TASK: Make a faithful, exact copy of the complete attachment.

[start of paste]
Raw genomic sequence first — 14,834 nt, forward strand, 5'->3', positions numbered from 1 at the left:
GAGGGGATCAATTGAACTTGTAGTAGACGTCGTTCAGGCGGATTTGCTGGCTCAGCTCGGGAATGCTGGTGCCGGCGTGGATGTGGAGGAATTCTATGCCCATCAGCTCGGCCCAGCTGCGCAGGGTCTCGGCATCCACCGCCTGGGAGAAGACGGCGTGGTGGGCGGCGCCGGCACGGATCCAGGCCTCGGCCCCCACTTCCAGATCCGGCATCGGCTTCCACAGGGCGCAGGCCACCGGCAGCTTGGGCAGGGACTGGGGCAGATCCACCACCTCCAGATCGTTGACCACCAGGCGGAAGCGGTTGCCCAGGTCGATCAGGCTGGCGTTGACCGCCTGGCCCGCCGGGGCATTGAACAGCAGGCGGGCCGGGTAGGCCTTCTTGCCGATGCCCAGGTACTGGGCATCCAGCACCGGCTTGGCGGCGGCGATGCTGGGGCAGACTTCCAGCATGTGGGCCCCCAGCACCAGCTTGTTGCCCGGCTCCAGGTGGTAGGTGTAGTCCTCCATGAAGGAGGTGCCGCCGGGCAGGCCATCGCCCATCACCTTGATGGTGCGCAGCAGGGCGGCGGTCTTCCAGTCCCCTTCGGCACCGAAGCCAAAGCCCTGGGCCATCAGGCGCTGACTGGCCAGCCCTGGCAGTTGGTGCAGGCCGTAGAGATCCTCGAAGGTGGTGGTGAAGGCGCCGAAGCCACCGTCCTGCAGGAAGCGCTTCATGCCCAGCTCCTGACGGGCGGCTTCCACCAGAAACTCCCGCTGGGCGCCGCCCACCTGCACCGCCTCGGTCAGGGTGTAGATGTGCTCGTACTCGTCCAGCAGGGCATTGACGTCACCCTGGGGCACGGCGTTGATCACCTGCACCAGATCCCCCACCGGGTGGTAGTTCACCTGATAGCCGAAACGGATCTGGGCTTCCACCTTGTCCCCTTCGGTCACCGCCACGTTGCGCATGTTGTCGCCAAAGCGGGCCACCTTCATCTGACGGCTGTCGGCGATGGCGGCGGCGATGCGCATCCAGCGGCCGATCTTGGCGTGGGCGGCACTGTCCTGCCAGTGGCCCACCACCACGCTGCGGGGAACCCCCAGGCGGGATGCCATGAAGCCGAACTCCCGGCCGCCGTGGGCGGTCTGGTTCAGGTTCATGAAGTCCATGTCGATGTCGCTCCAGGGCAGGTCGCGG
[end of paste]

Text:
Raw genomic sequence first — 14,834 nt, forward strand, 5'->3', positions numbered from 1 at the left:
GAGGGGATCAATTGAACTTGTAGTAGACGTCGTTCAGGCGGATTTGCTGGCTCAGCTCGGGAATGCTGGTGCCGGCGTGGATGTGGAGGAATTCTATGCCCATCAGCTCGGCCCAGCTGCGCAGGGTCTCGGCATCCACCGCCTGGGAGAAGACGGCGTGGTGGGCGGCGCCGGCACGGATCCAGGCCTCGGCCCCCACTTCCAGATCCGGCATCGGCTTCCACAGGGCGCAGGCCACCGGCAGCTTGGGCAGGGACTGGGGCAGATCCACCACCTCCAGATCGTTGACCACCAGGCGGAAGCGGTTGCCCAGGTCGATCAGGCTGGCGTTGACCGCCTGGCCCGCCGGGGCATTGAACAGCAGGCGGGCCGGGTAGGCCTTCTTGCCGATGCCCAGGTACTGGGCATCCAGCACCGGCTTGGCGGCGGCGATGCTGGGGCAGACTTCCAGCATGTGGGCCCCCAGCACCAGCTTGTTGCCCGGCTCCAGGTGGTAGGTGTAGTCCTCCATGAAGGAGGTGCCGCCGGGCAGGCCATCGCCCATCACCTTGATGGTGCGCAGCAGGGCGGCGGTCTTCCAGTCCCCTTCGGCACCGAAGCCAAAGCCCTGGGCCATCAGGCGCTGACTGGCCAGCCCTGGCAGTTGGTGCAGGCCGTAGAGATCCTCGAAGGTGGTGGTGAAGGCGCCGAAGCCACCGTCCTGCAGGAAGCGCTTCATGCCCAGCTCCTGACGGGCGGCTTCCACCAGAAACTCCCGCTGGGCGCCGCCCACCTGCACCGCCTCGGTCAGGGTGTAGATGTGCTCGTACTCGTCCAGCAGGGCATTGACGTCACCCTGGGGCACGGCGTTGATCACCTGCACCAGATCCCCCACCGGGTGGTAGTTCACCTGATAGCCGAAACGGATCTGGGCTTCCACCTTGTCCCCTTCGGTCACCGCCACGTTGCGCATGTTGTCGCCAAAGCGGGCCACCTTCATCTGACGGCTGTCGGCGATGGCGGCGGCGATGCGCATCCAGCGGCCGATCTTGGCGTGGGCGGCACTGTCCTGCCAGTGGCCCACCACCACGCTGCGGGGAACCCCCAGGCGGGATGCCATGAAGCCGAACTCCCGGCCGCCGTGGGCGGTCTGGTTCAGGTTCATGAAGTCCATGTCGATGTCGCTCCAGGGCAGGTCGCGG